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Jacobsen has coached Barlow's girls into the 6A quarterfinals the last two years

COURTESY PHOTO - Jay JacobsenBarlow girls soccer coach Jay Jacobsen got a November surprise — but a good one — when he was recognized as a High School Coach of Significance by United Soccer Coaches, a national award given to one coach in each state.

"I was pretty shocked, but obviously, extremely happy as well," Jacobsen said.

Now, Jacobsen is holding out for more good news — a chance for his senior-driven Bruins, Class 6A quarterfinalists the last two years, to play this upcoming season.

"They're all hungry," Jacobsen said. "We've tasted what the quarterfinals were about. We've got the experience to do it. The girls are all super excited for the season to happen."

Jacobsen, an all-state player for Barlow as a senior in 1998, is entering his fourth season as the team's coach. He has compiled a 37-7-5 record, twice earning Mt. Hood Conference Coach of the Year honors.

In 2018, he led the Bruins to their first quarterfinal appearance in 11 years, where they fell to West Linn. Last year, Barlow took a 14-0-2 record into the quarterfinals, where it lost to three-time reigning champion Jesuit 4-0.

"That's kind of been my philosophy. If you don't have confident players, they're not going to perform well for you."

Jay Jacobsen,

Barlow girls soccer coach

"It's a real tight-knit group," Jacobsen said. "I think we've built a culture where everyone has bought in and everyone works hard. We've just kind of been building up to now.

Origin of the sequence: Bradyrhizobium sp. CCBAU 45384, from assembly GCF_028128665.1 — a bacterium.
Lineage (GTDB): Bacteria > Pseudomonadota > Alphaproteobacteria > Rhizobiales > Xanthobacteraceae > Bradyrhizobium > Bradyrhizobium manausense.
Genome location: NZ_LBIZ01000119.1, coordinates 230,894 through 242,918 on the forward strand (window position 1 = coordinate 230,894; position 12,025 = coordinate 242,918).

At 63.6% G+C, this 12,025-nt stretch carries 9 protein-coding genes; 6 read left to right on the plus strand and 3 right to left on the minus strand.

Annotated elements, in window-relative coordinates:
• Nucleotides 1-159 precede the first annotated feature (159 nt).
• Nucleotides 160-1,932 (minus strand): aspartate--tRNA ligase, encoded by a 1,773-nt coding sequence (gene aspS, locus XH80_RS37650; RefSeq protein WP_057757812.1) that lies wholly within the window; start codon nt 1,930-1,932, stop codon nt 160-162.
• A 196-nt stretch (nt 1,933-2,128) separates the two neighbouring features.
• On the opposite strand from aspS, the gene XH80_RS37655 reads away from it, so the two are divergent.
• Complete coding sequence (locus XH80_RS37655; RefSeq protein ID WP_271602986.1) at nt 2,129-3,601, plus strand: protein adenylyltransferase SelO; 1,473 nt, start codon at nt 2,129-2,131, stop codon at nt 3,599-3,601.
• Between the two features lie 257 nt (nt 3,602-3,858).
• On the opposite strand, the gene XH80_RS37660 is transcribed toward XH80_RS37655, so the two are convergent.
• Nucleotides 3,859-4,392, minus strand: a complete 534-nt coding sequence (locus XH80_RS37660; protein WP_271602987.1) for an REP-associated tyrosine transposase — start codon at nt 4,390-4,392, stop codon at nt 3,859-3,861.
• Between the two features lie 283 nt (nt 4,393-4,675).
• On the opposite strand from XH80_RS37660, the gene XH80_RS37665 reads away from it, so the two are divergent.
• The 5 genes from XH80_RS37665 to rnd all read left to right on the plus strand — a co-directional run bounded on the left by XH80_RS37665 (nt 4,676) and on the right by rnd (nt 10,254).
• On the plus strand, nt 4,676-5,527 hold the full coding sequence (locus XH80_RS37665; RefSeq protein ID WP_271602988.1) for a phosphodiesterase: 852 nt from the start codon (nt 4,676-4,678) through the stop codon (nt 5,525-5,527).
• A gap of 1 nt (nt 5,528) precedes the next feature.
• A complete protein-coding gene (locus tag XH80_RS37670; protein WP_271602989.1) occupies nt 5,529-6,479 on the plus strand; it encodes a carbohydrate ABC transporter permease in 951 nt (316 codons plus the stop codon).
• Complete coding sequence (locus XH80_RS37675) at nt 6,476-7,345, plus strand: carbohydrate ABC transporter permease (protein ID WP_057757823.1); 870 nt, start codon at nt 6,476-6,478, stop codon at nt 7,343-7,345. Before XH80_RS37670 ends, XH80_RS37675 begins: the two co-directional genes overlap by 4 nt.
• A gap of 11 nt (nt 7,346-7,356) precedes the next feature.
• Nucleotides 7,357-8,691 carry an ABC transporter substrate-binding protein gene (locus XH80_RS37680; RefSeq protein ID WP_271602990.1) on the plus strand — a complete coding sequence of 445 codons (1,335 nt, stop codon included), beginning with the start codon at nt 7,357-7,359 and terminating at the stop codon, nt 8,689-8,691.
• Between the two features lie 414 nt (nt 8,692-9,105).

"I think I've got the program in a good spot right now, have the girls believing. That just comes from making sure they believe in themselves. That's kind of been my philosophy. If you don't have confident players, they're not going to perform well for you."

Jacobsen, who played in college at Warner Pacific (2000-02), assisted in the Parkrose boys program for 11 seasons (2003-13). He returned to Barlow as a varsity boys assistant in 2013, helping the Bruins reach the state quarterfinals in 2015, their first final-eight appearance since 1997.

"It was really exciting to come back," said Jacobsen, who has coached in the Eastside Timbers club program since 2010. "When I started to coach, I knew I wanted to be at the high school level, but I also definitely knew that I wanted to come back to Barlow."

In his first season as the girls coach, he inherited an outstanding freshman class that has provided a foundation for the team's success. The group includes the three-time conference Player of the Year in forward Abi Hoffman, all-league midfielder Mikayla Topaum and midfielders Rianna Strain and Willow Manwiller.

"I felt like I came in at a good time," Jacobsen said. "It's a real special, talented group. They've all gotten a lot of interest from many schools. Mikayla and Abi have gotten a lot of interest from D-I programs."

The Bruins also have forward Kennedie Shuler, rated as the state's top sophomore by

"That made her even hungrier. She wants to stay in that top spot," Jacobsen said.

Due to the COVID-19 pandemic, the Gresham-Barlow School District has not allowed official practices, but players have met on their own to work out together. On the bright side, Jacobsen said, most of them are training and playing with their club teams.

"Hopefully, we get the green light to start training," Jacobsen said. "It's been tough for them to swallow."

The Bruins are motivated by last year's quarterfinal loss to Jesuit, in which Hoffman did not play due to a knee injury.

"I think with everyone healthy, we'd give them a great match," Jacobsen said. "If you ask my players, and you ask me, we definitely would like to play them again."

— Jerry Ulmer writes for OSAAtoday

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